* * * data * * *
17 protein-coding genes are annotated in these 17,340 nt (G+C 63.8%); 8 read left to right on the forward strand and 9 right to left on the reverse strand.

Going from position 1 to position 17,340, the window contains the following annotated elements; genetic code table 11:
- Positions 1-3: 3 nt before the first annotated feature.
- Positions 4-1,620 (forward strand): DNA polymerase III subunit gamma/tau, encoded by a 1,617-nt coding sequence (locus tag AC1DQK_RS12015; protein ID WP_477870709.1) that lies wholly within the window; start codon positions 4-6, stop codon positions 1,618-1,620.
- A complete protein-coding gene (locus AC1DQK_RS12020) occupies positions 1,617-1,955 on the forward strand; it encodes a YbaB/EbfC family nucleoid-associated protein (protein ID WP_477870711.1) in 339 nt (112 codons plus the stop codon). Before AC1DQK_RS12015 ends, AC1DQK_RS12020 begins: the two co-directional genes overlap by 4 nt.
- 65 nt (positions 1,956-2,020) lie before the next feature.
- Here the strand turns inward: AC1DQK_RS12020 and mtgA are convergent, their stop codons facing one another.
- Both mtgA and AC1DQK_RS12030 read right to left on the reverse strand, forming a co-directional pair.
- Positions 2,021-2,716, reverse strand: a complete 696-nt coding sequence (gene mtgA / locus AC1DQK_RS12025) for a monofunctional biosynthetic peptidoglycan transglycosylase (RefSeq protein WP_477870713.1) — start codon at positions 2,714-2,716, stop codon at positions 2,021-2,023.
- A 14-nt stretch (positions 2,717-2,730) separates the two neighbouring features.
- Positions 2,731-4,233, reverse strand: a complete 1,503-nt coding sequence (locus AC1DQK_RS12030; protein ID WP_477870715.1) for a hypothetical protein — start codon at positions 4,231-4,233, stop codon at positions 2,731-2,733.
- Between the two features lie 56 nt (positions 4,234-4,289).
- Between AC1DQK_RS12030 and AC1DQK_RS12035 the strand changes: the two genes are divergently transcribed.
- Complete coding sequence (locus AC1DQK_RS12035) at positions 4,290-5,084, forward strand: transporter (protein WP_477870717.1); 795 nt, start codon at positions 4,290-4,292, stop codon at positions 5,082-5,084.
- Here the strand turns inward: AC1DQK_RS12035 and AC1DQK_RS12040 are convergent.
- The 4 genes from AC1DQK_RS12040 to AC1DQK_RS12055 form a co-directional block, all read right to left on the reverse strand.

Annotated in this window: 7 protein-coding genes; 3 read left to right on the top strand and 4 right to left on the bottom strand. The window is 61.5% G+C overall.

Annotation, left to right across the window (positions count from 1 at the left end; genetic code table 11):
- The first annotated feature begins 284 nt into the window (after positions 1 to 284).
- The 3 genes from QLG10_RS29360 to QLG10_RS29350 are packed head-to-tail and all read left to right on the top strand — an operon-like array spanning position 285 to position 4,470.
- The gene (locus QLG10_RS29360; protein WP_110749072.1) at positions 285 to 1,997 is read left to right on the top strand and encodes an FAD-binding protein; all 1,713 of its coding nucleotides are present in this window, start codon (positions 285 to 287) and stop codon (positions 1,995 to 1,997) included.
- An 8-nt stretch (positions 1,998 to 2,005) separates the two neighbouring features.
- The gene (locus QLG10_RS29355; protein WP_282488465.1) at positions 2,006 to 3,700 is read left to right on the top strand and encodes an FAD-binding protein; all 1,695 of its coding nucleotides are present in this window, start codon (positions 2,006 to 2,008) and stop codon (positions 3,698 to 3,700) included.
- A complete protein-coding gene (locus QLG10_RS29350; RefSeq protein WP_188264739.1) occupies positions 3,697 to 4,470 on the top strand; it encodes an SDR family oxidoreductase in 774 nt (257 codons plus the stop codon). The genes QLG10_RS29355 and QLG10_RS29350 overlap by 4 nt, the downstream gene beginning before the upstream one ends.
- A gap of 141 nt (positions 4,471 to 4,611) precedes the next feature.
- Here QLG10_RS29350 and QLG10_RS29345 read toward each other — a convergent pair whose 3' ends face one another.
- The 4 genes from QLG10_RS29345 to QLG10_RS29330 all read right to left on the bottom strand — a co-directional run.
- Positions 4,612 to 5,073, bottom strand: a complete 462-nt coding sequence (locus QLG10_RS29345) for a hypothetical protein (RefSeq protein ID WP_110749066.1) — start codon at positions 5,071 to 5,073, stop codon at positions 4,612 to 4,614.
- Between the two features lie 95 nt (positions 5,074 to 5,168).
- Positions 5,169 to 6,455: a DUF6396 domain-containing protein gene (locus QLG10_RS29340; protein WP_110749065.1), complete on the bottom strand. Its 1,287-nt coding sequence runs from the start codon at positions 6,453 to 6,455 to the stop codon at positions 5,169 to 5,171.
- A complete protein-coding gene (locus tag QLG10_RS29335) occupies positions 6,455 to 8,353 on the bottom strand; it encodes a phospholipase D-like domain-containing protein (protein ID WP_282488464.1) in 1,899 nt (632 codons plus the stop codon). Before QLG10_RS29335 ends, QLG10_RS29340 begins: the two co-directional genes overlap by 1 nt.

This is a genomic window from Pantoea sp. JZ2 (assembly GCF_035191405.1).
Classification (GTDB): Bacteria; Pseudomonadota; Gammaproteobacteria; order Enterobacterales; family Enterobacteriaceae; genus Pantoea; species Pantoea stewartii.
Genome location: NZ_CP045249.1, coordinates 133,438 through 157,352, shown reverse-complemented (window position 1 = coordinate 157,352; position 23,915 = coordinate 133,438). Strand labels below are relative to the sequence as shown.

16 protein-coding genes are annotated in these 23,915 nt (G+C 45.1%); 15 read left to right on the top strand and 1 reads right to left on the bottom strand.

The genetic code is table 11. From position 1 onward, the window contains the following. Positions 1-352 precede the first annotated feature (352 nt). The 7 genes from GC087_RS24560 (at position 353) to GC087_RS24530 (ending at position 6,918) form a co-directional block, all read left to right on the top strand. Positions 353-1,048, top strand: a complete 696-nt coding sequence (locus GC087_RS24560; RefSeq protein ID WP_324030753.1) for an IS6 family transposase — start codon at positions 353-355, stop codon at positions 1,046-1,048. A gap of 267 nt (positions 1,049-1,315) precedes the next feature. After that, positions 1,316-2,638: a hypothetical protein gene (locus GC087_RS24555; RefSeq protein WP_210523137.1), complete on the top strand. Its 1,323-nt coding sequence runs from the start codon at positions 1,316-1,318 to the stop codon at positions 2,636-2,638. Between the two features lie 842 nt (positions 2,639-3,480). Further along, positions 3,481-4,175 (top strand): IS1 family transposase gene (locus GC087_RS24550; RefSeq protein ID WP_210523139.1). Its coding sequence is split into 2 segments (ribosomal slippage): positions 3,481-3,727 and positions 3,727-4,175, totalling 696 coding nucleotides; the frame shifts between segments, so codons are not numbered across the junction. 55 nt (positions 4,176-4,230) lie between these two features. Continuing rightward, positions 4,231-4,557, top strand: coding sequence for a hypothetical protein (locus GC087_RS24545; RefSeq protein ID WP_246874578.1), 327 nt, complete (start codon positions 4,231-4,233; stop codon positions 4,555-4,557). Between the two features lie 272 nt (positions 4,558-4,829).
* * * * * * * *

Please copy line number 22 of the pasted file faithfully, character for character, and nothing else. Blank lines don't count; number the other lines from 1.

- An 8-nt stretch (positions 1,998 to 2,005) separates the two neighbouring features.